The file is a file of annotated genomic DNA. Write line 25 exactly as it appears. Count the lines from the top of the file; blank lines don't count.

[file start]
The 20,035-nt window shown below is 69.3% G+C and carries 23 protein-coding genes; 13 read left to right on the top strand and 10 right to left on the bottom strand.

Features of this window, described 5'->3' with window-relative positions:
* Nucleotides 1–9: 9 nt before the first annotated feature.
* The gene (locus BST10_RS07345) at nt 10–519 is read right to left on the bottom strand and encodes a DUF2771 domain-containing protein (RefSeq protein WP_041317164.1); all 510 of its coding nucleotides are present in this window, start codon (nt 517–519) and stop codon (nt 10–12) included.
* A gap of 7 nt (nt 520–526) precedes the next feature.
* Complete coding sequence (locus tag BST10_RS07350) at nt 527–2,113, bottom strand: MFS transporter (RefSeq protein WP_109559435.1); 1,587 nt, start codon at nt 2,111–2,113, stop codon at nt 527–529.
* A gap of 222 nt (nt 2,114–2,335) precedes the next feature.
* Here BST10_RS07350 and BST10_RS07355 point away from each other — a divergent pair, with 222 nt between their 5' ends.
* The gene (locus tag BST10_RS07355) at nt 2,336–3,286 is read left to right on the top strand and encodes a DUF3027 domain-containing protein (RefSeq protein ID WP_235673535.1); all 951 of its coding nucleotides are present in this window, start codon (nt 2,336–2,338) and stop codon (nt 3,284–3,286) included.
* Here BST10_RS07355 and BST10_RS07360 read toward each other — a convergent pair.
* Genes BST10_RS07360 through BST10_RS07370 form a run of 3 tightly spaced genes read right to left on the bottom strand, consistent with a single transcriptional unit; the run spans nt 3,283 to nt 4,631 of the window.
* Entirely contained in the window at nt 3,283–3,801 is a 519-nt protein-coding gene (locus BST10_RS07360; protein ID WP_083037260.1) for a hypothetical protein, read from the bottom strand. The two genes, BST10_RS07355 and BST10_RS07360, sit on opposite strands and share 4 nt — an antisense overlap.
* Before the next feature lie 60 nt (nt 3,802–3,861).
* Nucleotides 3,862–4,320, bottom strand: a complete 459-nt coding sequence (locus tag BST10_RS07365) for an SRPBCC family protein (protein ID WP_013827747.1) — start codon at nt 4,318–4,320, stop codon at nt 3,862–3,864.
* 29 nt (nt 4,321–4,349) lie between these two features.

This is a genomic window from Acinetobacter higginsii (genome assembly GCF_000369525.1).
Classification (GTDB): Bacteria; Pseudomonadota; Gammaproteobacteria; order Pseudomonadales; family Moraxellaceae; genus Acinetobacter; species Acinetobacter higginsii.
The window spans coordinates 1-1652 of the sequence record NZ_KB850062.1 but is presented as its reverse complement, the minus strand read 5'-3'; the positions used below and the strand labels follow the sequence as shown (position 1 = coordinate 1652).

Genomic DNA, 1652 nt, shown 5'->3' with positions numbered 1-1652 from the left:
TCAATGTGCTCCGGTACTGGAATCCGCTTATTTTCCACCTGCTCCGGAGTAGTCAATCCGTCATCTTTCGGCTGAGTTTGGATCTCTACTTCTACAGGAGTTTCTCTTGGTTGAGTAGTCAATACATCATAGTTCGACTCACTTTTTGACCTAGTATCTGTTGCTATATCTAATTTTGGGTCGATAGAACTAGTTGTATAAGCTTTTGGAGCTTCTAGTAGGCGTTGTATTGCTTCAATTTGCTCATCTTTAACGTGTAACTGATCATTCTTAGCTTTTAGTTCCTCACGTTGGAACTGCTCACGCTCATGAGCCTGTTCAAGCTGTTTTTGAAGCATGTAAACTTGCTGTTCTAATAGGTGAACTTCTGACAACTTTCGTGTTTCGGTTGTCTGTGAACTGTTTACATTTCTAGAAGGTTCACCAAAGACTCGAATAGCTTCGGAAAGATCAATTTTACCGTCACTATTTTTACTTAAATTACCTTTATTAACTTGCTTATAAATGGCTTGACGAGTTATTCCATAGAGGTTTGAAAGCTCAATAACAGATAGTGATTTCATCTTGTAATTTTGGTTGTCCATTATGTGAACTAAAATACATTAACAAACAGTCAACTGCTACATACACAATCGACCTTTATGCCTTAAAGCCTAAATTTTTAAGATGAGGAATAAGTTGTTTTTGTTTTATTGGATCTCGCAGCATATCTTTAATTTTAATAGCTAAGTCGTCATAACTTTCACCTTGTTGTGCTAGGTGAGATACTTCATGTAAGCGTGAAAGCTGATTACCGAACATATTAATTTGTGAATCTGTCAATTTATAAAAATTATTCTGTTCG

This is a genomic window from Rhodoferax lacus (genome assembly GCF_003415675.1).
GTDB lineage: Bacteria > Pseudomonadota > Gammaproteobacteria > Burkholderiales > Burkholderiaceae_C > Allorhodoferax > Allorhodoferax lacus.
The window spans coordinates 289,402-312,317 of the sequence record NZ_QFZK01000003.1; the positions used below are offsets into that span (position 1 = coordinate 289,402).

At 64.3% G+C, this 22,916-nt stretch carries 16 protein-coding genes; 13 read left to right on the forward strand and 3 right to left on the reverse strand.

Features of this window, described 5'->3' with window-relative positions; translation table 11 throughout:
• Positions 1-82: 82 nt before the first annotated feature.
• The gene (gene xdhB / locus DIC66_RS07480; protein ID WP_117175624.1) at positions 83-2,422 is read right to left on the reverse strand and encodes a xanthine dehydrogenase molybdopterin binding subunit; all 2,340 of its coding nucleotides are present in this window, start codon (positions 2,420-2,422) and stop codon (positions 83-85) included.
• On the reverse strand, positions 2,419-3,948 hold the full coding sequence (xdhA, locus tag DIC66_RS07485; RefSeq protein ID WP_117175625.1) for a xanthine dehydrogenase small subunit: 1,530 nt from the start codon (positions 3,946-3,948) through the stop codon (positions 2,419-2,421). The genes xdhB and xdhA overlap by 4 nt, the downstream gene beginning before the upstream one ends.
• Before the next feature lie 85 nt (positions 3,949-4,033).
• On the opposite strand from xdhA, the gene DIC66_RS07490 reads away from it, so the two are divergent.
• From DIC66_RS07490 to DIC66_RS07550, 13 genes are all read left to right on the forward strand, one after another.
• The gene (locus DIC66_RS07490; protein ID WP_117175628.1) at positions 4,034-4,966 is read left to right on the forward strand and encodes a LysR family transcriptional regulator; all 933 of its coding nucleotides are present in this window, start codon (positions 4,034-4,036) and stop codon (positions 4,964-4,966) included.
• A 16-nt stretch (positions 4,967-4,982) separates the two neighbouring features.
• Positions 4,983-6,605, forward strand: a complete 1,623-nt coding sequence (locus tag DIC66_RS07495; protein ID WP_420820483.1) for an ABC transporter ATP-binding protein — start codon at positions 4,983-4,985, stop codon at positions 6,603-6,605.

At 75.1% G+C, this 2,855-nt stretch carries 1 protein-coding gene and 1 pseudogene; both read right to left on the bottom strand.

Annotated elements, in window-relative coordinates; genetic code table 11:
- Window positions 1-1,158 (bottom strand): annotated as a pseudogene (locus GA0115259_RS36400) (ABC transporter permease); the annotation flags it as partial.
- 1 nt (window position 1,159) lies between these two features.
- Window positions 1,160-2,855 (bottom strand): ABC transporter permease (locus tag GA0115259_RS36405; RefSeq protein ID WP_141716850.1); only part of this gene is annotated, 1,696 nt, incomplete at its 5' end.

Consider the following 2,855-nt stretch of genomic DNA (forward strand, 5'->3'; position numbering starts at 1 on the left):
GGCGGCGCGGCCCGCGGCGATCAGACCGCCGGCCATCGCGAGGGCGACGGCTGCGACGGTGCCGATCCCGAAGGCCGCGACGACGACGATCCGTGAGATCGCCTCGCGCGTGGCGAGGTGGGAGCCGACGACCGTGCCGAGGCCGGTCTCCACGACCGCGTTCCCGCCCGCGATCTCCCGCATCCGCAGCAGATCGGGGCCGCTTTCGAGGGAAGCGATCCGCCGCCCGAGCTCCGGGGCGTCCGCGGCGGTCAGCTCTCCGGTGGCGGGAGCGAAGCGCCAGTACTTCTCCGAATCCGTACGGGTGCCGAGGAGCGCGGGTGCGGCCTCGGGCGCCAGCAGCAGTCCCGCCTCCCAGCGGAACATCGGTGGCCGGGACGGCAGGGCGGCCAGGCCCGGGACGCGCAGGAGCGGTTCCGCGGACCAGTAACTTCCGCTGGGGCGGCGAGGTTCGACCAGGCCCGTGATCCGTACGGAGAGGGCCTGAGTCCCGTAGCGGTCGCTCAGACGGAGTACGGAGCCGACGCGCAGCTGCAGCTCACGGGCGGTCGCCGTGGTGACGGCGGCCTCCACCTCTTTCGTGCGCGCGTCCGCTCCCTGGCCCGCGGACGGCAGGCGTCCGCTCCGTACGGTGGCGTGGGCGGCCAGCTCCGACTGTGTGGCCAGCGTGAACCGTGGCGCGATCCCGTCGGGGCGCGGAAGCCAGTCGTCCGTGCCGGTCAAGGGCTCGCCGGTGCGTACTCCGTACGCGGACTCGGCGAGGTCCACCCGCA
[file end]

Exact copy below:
Features of this window, described 5'->3' with window-relative positions; translation table 11 throughout: